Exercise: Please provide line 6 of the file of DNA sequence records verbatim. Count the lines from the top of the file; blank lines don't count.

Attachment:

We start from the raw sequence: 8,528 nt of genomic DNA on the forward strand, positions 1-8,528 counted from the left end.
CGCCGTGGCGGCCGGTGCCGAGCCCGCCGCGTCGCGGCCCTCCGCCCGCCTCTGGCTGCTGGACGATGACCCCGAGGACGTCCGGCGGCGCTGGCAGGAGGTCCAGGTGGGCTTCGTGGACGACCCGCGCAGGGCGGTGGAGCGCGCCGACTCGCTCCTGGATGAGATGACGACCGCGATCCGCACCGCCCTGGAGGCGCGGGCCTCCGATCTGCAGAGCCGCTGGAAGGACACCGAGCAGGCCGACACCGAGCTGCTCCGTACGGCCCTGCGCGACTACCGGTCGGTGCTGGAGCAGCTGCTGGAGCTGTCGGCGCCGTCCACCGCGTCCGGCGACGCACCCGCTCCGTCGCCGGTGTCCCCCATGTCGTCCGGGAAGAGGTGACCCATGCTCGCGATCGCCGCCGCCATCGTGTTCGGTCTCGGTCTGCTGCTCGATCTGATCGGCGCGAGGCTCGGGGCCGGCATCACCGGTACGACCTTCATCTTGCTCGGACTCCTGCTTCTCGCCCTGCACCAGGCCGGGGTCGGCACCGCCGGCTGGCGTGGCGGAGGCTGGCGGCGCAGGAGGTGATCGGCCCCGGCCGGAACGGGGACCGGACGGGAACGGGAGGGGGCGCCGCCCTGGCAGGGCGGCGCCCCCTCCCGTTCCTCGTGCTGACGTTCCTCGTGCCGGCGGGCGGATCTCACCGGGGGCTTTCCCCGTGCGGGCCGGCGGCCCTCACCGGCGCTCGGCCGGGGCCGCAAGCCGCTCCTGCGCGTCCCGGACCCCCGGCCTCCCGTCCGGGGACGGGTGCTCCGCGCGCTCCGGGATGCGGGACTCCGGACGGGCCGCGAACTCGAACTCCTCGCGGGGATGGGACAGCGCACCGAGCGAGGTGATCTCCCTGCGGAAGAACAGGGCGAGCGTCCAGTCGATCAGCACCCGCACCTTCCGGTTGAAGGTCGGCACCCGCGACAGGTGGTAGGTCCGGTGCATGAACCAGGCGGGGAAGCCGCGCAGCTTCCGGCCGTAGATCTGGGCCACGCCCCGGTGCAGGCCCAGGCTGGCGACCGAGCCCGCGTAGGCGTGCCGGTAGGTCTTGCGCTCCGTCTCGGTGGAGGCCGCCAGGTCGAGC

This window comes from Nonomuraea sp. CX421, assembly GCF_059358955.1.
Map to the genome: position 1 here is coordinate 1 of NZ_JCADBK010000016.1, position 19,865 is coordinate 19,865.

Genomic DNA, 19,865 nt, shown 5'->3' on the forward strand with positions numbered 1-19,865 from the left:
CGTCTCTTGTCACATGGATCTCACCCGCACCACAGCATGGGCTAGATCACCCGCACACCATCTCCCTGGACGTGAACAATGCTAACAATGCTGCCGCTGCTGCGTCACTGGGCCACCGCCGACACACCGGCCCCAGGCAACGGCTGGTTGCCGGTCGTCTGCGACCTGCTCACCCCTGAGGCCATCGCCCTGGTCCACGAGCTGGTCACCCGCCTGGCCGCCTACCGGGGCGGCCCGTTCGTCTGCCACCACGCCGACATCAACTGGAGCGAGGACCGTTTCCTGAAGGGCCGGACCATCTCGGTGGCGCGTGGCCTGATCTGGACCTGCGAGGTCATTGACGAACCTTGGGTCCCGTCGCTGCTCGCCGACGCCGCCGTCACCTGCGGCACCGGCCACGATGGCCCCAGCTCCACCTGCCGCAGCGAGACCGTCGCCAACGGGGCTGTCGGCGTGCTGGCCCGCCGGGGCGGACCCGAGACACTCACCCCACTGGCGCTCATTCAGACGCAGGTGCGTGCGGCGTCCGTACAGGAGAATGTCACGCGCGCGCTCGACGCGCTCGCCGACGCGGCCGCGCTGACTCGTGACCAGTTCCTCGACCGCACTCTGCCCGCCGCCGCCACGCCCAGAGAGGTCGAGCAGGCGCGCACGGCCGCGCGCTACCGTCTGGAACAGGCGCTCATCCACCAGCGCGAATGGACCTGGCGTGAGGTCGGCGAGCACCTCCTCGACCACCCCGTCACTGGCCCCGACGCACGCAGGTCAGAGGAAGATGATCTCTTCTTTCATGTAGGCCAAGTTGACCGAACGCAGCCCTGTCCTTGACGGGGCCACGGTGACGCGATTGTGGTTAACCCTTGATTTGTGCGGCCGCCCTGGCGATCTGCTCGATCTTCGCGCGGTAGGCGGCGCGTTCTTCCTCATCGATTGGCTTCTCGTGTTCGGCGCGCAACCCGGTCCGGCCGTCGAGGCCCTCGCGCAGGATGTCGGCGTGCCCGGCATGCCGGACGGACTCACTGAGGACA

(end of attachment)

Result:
CGTCTCTTGTCACATGGATCTCACCCGCACCACAGCATGGGCTAGATCACCCGCACACCATCTCCCTGGACGTGAACAATGCTAACAATGCTGCCGCTGCTGCGTCACTGGGCCACCGCCGACACACCGGCCCCAGGCAACGGCTGGTTGCCGGTCGTCTGCGACCTGCTCACCCCTGAGGCCATCGCCCTGGTCCACGAGCTGGTCACCCGCCTGGCCGCCTACCGGGGCGGCCCGTTCGTCTGCCACCACGCCGACATCAACTGGAGCGAGGACCGTTTCCTGAAGGGCCGGACCATCTCGGTGGCGCGTGGCCTGATCTGGACCTGCGAGGTCATTGACGAACCTTGGGTCCCGTCGCTGCTCGCCGACGCCGCCGTCACCTGCGGCACCGGCCACGATGGCCCCAGCTCCACCTGCCGCAGCGAGACCGTCGCCAACGGGGCTGTCGGCGTGCTGGCCCGCCGGGGCGGACCCGAGACACTCACCCCACTGGCGCTCATTCAGACGCAGGTGCGTGCGGCGTCCGTACAGGAGAATGTCACGCGCGCGCTCGACGCGCTCGCCGACGCGGCCGCGCTGACTCGTGACCAGTTCCTCGACCGCACTCTGCCCGCCGCCGCCACGCCCAGAGAGGTCGAGCAGGCGCGCACGGCCGCGCGCTACCGTCTGGAACAGGCGCTCATCCACCAGCGCGAATGGACCTGGCGTGAGGTCGGCGAGCACCTCCTCGACCACCCCGTCACTGGCCCCGACGCACGCAGGTCAGAGGAAGATGATCTCTTCTTTCATGTAGGCCAAGTTGACCGAACGCAGCCCTGTCCTTGACGGGGCCACGGTGACGCGATTGTGGTTAACCCTTGATTTGTGCGGCCGCCCTGGCGATCTGCTCGATCTTCGCGCGGTAGGCGGCGCGTTCTTCCTCATCGATTGGCTTCTCGTGTTCGGCGCGCAACCCGGTCCGGCCGTCGAGGCCCTCGCGCAGGATGTCGGCGTGCCCGGCATGCCGGACGGACTCACTGAGGACA